Grab thy sword and get into 'eth' mode - jumpeth, kicketh, etc - and you can leapeth into the land of Camelot Warriors.
You're whisked away from the 20th Century and dumped back in the mythical past where Arfur reigned over his clapped out kingdom. A trek to the castle, armed with your trusty blade. Excamembert (sic) is the only way in which you'll find the solution to your timeslip trauma and get back to the future.
First, however you must plough through three worlds of eye-clawing owls, flesh-eating spiders, killer fish and deadly plants to find four elements of the 20th Century which dropped through time with you. They are upsetting the balance of nature and, to keep Camelot tidy, you must find them and return them to their correct place.
The game's four worlds include Forest, Lake, Caves and Castle. Each land is inter-linked with others. For instance, you can jump from a grassy glade in the forest into the almost total darkness of the caves - no attribute clash there. The forest harbours an evil druid who'll turn you into a toad, and a race of giant owls who's wings batter you to death at the moment you enter the game.
Be ready with your sword and you can slice them in two.
So far so good, unfortunately, the game makes use of a weird joystick and keyboard control system. You'd think that to swing the sword you would press the fire button and to jump you'd move the joystick up against the wings of death or some such your instinct to hit that fire button will prove fatal.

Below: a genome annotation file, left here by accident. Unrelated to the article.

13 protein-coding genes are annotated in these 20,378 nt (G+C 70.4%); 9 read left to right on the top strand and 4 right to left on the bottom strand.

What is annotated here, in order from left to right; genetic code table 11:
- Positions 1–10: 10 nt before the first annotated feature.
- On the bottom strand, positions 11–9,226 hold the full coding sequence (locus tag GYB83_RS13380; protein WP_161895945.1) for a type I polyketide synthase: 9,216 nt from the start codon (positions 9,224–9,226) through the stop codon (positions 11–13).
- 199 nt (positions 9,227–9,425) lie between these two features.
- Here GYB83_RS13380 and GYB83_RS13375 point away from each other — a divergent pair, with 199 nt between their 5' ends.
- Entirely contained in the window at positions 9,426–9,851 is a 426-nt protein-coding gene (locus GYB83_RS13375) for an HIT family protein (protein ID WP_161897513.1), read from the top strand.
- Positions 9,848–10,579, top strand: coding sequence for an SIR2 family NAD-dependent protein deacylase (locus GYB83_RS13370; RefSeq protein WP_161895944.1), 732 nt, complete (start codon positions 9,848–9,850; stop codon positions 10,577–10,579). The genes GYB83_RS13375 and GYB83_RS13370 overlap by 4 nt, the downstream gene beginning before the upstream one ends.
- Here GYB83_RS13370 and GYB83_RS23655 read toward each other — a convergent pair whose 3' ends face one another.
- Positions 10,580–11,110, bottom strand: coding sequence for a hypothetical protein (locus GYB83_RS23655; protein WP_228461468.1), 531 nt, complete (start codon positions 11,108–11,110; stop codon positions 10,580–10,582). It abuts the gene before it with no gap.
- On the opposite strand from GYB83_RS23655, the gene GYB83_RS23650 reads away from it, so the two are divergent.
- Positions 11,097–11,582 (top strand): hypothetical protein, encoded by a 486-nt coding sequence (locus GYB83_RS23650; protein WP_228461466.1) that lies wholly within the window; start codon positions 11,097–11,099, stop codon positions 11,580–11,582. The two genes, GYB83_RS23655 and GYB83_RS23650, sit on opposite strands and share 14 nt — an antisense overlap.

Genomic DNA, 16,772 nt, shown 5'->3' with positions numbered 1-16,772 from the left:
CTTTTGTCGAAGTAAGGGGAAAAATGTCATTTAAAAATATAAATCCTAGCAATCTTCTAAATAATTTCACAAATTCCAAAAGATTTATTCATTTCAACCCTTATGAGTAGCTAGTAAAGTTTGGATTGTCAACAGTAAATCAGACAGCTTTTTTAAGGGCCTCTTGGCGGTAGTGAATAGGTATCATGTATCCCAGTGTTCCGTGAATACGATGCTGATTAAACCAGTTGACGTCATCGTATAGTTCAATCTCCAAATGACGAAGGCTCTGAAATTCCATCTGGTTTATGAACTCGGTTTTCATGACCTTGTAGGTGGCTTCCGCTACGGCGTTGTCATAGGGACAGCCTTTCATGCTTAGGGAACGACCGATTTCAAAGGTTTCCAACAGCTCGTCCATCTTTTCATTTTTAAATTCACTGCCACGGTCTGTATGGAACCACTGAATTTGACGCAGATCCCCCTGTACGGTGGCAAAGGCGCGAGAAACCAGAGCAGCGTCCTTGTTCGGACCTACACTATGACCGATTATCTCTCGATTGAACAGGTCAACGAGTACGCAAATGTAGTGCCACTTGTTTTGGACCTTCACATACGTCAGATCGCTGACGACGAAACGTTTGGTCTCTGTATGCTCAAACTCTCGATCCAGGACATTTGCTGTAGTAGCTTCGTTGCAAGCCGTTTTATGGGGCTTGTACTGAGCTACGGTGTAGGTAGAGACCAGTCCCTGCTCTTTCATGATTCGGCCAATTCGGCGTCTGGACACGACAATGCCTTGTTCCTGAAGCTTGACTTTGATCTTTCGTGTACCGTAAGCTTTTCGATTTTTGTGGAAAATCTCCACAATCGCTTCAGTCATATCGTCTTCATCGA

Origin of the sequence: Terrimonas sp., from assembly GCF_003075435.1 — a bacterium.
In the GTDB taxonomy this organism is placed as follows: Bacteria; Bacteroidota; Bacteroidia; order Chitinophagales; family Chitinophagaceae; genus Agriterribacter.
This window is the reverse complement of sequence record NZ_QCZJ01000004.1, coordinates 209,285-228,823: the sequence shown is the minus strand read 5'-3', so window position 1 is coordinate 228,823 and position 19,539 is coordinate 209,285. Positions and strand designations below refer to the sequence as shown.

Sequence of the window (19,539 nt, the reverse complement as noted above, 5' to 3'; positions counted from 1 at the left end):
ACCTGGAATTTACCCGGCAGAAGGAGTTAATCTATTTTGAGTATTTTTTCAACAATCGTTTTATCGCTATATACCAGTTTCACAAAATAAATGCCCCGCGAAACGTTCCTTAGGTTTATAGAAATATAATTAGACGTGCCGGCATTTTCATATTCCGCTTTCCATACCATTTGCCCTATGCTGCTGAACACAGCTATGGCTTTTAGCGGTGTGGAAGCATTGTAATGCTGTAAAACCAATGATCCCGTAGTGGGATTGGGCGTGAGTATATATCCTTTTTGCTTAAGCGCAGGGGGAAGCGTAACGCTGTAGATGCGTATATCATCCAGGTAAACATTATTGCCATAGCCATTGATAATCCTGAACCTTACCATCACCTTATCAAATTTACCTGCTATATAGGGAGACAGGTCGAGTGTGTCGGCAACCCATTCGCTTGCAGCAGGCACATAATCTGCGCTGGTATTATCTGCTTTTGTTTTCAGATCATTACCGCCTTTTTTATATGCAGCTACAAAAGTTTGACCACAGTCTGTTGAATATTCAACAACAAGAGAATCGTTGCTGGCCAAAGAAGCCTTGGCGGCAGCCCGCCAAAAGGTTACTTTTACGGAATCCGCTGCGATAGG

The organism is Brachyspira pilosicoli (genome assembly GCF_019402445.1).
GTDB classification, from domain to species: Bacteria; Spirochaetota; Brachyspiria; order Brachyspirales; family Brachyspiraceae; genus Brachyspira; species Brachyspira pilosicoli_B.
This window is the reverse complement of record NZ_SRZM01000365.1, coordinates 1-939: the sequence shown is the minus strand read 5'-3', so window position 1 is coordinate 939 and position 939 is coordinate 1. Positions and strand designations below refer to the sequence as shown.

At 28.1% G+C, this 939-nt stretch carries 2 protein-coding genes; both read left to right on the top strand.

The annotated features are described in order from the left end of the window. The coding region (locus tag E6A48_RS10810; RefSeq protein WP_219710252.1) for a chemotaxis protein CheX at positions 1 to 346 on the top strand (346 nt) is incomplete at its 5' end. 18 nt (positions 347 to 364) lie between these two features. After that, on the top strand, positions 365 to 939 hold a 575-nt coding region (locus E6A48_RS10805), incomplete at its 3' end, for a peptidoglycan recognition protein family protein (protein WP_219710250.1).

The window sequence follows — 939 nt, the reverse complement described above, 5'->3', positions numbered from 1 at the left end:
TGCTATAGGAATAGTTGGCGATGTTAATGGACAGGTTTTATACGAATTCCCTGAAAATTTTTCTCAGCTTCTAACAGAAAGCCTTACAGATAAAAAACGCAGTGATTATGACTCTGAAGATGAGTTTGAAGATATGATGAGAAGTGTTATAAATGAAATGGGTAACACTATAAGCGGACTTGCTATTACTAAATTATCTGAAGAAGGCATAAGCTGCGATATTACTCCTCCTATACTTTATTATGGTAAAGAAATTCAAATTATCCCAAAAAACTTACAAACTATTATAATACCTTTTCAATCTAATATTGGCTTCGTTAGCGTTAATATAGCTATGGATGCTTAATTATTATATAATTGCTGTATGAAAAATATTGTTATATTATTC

Did I mention jumping? You'll have to do a lot of that. The caves contain purple piggies which bare no resemblance to the menacing boars they're supposed to be and two-legged go stoppers that creep up behind you and hack away at your calves. As they approach you jump or you'll lose yet another of your five lives.
Once you've despatched the monsters you can get on with finding the four elements which are hardly recognisable from the descriptive runes printed on the cassette inlay. I can report, however, that one of them is a light bulb and another a radio perhaps.
Each element has its guardian, taken from the world of mythology. When you've found an element hand it over to him - he knows what to do with it.
The Forest is ruled by Aznaht, a master druid who has command of all animals and who can turn humans into beasts. Azornic is a powerful dragon lord who's fiery breath feeds the cavern's central heating system. The lake's ruler, on the other hand, relies on Greek mythology for his existence. He's Kindo, brother of Neptune, and his domain extends over all things watery.
Camelot Warriors isn't a complex game but its mixed bag of mythology and science, mawkish monsters and neatly animated graphics appealed to the puzzler in me.
Ariolasoft has tried to mix arcade animation with strategy. If it's not completely successful it's because of its lack of complexity.
Camelot Warriors is for the arcader who's not afraid of gentle riddles. But it probably isn't one for die-hard strategists.
Reviewer: John Gilbert
A myth-orientated game featuring Britain for a change. Gentle riddles and faery graphics. Not a heavyweight, though.